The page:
Friday, May 23, 2003

23 May 2003, Edinburgh, Scotland

Ach Aye the Doo..... or some such nonesense.

Edinburgh is lovely - though I must confess I indulged in a huge bout of homesickness last night. Mum and Dad were lucky they didn't get a reverse charges phone call from me at 5.30am Australian time! The homesickness related more to the dodgy Youth Hostel I'm staying in.... I guess after staying in so many wonderful places I had to hit an ordinary one eventually.

Last night I stopped in at the Deacon Brodie Tavern and raised a glass to mum's Scottish forebears. Apparently Deacon was a respectable citizen by day and a very shady character by night... he's the gentleman that Dr Jeckyl and Mr Hyde is based on. It seems he ended up with rather a long neck for his efforts!

I went for a long walk up Arthur's Seat in Holyrood Park this morning and then onto Edinburgh Castle. In the Scottish War Museum there is a stuffed dog called 'Bob'. Bob was the mascot of one of the Scottish regiments that fought in the Crimean War and was distinguished for his efforts in cannonball chasing!

You will all be pleased to know that I have been working hard on my Scottish accent and I plan to cause you all hours of pain on my return by inflicting it on you!

Tomorrow morning I head to London for an audience with the Queen. Well my niece anyway.... and to see Andrew and Cath. I have my stuffed toy at the ready and shall probably bore you all in my next entry with stories of how much like me baby Natasha is.... her charm... wit... good looks... eridute conversation.... intellect.... I could go on forever... indeed I seem to have!

Thursday, May 22, 2003

21st May 2003 Durness, Scotland

There were about 8 or 10 people standing around the jetty at Cape Wrath when I pulled up. Assuming they were waiting for the ferry across I joined them. Halfway across the Kyle of Durness someone said something that made me realise I had just gate crashed my way into a private booking for a guided walking tour of the Cape. It sounded good to me so I grabbed the ranger who seemed in charge and asked if I could tag along. He asked if I had food and water.... 'of course'. Well half a bottle of water and a banana.... that would do!

The walk followed the coast from the Cape Wrath Lighthouse to a beach and then back inland to the road where we were picked up by mini bus at 4pm. There was much bird spotting, and some plant life commentary along with some amazing views. At lunch Don, the ranger, took pity on me with my humble banana and shared his sandwiches. I was pretty happy about that!

Today I jumped on the boat at Kylesku wharf which tours Loch a Chairn Bhairn to see Britain's highest waterfall. We saw seals and all kinds of brown and black birds which seemed to get everyone very excited. The Captain, Wally, had a touch of the Irish and kept us entertained with wild stories and dreadful jokes! Halfway thru the trip he beckoned me to the front and invited me to steer! When I asked if we could go faster he told me he'd thought I had a wild look about me! He even let me bring the boat into the jetty.... although I must admit I did the job with an almighty bump.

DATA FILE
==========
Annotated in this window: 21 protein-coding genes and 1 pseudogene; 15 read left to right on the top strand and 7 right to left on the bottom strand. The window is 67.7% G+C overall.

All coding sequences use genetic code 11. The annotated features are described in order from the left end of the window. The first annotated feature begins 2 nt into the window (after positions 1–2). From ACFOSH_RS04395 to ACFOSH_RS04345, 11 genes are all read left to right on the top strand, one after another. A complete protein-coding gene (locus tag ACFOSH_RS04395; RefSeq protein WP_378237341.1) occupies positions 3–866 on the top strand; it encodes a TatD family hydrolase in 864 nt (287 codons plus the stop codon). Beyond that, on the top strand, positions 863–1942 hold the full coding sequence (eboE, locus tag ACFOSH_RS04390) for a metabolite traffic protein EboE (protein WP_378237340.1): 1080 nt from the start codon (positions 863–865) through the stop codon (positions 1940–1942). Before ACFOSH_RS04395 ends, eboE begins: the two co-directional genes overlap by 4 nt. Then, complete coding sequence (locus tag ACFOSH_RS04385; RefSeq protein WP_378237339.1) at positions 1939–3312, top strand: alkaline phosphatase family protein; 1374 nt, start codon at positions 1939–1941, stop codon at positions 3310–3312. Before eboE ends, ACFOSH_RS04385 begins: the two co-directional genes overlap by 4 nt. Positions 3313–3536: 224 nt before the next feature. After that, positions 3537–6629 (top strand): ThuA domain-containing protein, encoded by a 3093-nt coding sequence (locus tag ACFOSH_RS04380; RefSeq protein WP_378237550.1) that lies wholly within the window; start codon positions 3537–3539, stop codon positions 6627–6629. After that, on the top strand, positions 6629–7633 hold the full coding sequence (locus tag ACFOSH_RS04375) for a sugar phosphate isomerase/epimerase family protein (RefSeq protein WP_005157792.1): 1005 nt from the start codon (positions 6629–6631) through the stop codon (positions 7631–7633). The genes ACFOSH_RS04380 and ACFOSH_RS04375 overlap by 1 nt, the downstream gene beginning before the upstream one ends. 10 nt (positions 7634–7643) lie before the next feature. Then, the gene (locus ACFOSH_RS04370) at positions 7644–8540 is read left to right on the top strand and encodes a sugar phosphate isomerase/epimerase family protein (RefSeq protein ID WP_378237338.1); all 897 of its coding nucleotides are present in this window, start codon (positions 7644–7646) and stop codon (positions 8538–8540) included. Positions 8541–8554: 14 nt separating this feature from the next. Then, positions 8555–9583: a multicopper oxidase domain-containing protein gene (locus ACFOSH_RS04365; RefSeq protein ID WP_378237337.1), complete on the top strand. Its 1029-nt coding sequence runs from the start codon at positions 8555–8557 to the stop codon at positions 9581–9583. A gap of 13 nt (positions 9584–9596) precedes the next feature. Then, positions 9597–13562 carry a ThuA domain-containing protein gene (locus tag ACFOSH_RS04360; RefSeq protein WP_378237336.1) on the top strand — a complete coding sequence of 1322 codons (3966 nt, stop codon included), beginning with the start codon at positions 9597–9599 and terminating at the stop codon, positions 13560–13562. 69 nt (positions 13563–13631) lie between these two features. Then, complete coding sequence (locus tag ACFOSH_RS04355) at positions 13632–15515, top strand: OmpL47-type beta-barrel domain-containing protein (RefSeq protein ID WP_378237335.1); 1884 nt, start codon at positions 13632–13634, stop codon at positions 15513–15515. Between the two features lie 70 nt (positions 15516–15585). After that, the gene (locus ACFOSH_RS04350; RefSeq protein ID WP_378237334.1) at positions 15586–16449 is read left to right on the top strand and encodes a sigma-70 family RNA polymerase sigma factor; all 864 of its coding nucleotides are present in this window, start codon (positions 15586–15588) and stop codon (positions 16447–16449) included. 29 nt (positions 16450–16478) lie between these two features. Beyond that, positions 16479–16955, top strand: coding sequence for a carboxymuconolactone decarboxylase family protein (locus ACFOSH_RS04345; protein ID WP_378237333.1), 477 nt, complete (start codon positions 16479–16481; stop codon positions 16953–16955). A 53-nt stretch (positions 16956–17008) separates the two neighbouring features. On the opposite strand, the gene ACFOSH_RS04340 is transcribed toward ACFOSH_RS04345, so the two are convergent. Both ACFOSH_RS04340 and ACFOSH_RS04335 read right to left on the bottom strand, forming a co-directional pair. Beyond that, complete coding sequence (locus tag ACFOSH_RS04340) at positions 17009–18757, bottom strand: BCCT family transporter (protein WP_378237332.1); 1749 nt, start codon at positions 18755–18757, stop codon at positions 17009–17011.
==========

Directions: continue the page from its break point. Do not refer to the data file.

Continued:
Wally's stories of Haggis catching had whet my appetite so I hit the Kylesku Inn and ordered a Haggis for lunch. It was surprisingly yummy - so I was glad it had allowed itself to be caught!

Well I haved lingered here longer than I should have and less time than I would like to. Tomorrow I have a big day in the car. I'm planning to head back to Stirling for one night before hitting Edinburgh on Friday.

Monday, May 19, 2003

19 May 2003 Loch Ness, Scotland

"There is a spaciousness, an opening out into a place where love, loss, fear, trust, faith, doubt - disconnected fragments - can meet and point towards something beautiful"

Quote from the wall of the Iona Youth Hostel.

Having travelled at least 5 sides of about 3 different Lochs I findly found myself in Oban looking at a ferry wharf with a sign saying 'Ferries to Mull'.

'Why the Hell not?" thought I and so found myself, sometime later, having caught another ferry, walking up a path past the Iona Abbey and Cathedral, to the Iona Youth Hostel.

In a search for some sense of spirituality I dropped into the church for the morning service. I'm still searching. The buildings are however, simply lovely, and there is a sense of peace which pervades the entire tiny island.

From Iona I have come to Lewiston on the shores of Loch Ness. Wending through Glencoe this afternoon I followed the valley between stark and soaring mountain peaks. Streams and waterfalls dropped from enormous height, and the Scottish mist drifted in. From Fort William and skirting the shores of Lochs, trees creating green tunnels over the road and the steady swish of wet tires on black asphelt.

Tomorrow it's onward, towards Inverness then cutting back across to Ullapool... well that's the theory. I am sure I will manage manage detours before I find my way. I'm guessing intenet access may get a little difficult for a day or two.